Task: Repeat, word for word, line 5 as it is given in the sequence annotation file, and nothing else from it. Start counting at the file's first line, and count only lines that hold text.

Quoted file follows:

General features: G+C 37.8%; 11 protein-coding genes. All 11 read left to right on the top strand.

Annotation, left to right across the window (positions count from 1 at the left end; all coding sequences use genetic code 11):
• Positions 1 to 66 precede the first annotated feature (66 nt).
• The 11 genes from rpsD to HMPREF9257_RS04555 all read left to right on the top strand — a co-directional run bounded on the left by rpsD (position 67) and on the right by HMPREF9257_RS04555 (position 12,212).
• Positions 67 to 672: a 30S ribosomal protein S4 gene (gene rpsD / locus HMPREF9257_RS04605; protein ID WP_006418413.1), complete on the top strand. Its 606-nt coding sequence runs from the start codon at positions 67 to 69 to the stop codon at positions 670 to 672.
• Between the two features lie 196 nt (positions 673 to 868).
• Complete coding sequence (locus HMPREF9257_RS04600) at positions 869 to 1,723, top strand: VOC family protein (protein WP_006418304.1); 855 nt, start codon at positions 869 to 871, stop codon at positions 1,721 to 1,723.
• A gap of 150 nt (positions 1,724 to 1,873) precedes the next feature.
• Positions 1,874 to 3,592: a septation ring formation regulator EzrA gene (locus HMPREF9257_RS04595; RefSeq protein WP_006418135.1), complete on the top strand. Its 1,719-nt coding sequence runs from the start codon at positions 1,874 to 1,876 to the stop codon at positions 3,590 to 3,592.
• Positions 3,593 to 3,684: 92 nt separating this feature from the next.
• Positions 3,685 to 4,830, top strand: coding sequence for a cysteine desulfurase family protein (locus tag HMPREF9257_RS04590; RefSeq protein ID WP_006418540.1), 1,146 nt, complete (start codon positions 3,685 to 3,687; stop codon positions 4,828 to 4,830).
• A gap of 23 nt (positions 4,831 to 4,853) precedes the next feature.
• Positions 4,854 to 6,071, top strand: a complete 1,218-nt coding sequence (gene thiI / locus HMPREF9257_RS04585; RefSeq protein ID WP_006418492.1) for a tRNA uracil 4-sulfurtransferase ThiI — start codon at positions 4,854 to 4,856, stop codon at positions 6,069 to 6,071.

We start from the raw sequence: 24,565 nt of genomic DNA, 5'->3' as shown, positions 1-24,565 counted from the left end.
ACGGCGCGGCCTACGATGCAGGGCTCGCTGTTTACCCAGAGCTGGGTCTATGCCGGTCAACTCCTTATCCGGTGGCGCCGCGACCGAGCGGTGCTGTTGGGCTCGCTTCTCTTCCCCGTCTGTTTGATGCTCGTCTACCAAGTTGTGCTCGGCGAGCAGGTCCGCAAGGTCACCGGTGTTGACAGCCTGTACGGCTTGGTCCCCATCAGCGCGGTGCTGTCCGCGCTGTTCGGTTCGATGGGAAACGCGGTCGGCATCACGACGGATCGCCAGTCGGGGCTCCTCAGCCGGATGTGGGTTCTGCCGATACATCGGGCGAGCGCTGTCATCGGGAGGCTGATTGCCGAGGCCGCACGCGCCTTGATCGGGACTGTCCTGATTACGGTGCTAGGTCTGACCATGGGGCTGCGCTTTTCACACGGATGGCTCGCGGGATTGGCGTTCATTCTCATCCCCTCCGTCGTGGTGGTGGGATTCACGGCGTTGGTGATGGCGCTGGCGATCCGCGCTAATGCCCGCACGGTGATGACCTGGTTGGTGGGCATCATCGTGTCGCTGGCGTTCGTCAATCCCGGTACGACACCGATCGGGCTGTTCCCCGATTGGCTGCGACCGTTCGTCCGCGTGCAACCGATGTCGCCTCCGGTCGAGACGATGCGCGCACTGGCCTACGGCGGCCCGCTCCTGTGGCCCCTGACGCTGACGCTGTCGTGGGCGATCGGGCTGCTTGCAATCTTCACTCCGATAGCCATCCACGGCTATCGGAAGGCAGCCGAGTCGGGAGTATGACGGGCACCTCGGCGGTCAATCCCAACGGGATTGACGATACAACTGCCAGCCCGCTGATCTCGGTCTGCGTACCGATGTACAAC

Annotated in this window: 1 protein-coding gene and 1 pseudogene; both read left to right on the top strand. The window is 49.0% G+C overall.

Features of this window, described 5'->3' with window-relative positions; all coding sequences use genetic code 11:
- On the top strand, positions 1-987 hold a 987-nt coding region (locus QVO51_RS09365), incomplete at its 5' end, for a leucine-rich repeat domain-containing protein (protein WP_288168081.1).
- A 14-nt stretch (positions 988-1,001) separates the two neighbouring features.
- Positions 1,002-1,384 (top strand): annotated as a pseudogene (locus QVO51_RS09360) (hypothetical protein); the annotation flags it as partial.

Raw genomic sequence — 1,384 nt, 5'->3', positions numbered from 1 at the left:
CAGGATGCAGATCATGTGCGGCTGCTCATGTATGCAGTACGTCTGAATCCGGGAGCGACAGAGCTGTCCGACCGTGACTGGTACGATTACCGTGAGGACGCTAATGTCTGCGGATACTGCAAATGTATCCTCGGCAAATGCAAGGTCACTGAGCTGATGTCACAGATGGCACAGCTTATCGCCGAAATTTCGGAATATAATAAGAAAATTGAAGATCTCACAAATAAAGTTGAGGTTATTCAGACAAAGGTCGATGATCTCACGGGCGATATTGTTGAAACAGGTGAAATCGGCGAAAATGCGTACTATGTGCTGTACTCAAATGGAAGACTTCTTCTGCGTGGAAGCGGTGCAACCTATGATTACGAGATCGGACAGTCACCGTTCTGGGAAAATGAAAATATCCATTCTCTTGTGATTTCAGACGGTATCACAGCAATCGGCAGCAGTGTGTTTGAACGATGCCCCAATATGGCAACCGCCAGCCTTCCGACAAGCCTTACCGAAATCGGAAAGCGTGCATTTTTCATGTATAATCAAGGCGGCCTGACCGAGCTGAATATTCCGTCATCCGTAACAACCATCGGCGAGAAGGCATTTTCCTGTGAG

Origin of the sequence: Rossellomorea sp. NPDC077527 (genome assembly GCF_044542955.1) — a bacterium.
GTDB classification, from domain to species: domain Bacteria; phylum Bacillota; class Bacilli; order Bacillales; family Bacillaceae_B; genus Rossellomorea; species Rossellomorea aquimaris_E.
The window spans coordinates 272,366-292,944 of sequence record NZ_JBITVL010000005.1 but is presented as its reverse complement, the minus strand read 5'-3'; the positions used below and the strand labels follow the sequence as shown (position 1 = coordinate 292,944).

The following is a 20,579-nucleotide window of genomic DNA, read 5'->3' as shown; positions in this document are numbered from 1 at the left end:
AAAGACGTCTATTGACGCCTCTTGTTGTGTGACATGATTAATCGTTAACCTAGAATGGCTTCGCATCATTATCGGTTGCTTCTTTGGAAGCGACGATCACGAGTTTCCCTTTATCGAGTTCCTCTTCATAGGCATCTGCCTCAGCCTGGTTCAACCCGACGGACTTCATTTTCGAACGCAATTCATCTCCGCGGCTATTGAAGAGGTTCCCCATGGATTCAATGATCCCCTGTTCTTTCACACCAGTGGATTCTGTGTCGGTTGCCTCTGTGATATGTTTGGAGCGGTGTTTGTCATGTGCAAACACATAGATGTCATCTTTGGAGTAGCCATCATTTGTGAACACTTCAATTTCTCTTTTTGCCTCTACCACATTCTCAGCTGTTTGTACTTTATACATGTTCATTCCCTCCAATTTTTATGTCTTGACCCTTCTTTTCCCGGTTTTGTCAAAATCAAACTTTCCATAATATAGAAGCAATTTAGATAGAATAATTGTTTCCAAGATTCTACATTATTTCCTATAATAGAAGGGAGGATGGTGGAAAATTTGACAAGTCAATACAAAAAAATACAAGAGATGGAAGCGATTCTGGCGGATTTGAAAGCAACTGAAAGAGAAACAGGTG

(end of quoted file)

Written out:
• Positions 67 to 672: a 30S ribosomal protein S4 gene (gene rpsD / locus HMPREF9257_RS04605; protein ID WP_006418413.1), complete on the top strand. Its 606-nt coding sequence runs from the start codon at positions 67 to 69 to the stop codon at positions 670 to 672.